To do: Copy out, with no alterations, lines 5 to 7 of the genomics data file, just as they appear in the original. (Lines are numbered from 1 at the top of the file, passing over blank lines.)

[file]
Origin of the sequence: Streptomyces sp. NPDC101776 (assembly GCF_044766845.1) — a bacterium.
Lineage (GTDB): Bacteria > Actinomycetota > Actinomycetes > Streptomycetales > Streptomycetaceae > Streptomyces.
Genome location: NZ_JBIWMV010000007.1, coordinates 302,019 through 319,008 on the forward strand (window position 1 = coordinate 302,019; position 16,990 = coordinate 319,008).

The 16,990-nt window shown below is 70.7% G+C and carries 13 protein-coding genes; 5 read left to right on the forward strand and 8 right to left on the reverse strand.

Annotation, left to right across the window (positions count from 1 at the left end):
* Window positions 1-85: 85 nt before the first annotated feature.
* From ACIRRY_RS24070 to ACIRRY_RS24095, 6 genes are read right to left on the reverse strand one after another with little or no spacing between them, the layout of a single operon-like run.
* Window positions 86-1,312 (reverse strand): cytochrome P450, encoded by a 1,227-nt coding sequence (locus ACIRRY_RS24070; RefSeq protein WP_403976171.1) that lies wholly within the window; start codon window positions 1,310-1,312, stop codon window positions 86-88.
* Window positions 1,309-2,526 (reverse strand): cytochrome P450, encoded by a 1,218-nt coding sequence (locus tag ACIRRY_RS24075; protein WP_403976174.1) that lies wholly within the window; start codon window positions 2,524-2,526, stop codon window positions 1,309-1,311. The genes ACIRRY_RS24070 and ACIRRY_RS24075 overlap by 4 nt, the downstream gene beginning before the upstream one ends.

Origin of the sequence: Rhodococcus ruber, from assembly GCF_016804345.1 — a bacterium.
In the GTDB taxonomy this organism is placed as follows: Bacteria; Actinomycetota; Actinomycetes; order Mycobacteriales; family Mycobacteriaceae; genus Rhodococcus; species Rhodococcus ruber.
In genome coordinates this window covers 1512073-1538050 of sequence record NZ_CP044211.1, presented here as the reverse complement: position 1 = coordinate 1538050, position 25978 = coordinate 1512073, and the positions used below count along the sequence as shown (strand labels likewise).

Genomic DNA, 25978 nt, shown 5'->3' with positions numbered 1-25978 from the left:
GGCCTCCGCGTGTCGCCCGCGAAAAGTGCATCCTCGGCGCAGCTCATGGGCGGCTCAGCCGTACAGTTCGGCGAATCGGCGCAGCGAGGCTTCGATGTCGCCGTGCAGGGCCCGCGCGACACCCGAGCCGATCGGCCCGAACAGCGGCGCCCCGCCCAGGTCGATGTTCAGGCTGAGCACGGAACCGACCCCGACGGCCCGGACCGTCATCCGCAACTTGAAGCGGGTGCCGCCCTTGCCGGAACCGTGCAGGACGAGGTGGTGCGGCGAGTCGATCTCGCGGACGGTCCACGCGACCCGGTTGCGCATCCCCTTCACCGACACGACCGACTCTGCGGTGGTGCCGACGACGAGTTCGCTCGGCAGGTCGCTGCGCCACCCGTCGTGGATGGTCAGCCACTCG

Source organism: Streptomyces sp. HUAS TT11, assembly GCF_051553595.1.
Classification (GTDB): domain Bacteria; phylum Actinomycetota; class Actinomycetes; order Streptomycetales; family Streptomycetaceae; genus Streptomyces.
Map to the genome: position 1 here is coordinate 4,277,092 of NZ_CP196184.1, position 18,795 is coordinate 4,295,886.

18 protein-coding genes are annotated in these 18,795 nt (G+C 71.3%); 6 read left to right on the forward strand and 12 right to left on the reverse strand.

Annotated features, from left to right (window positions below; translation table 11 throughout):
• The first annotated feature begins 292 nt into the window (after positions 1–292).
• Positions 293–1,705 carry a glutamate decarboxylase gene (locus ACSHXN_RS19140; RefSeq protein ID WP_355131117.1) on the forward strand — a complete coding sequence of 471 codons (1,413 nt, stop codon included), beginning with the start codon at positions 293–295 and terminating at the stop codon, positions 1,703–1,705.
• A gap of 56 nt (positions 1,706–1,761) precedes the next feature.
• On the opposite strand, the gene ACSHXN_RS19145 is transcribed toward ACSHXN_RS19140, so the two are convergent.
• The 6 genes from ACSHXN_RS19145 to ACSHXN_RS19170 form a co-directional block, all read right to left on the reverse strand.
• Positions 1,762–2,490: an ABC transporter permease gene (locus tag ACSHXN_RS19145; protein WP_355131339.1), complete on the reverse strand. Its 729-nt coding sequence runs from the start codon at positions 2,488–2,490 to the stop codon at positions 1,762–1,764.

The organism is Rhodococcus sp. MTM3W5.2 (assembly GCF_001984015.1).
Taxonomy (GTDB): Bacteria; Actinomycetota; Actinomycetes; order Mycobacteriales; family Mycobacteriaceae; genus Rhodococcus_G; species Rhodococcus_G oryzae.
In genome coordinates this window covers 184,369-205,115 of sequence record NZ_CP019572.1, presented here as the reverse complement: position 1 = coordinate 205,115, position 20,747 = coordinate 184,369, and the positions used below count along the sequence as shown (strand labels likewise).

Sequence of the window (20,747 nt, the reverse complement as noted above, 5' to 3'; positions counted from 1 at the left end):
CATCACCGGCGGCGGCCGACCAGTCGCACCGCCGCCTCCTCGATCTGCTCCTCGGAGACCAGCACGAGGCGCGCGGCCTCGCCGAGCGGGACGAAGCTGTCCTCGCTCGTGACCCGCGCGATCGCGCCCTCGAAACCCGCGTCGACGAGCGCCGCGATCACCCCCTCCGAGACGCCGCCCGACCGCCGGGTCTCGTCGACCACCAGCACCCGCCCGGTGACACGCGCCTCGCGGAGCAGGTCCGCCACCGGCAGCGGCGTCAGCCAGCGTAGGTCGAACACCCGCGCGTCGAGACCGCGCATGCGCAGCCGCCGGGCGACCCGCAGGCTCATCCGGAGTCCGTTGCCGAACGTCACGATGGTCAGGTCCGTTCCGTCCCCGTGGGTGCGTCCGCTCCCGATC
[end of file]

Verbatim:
Annotation, left to right across the window (positions count from 1 at the left end):
* Window positions 1-85: 85 nt before the first annotated feature.
* From ACIRRY_RS24070 to ACIRRY_RS24095, 6 genes are read right to left on the reverse strand one after another with little or no spacing between them, the layout of a single operon-like run.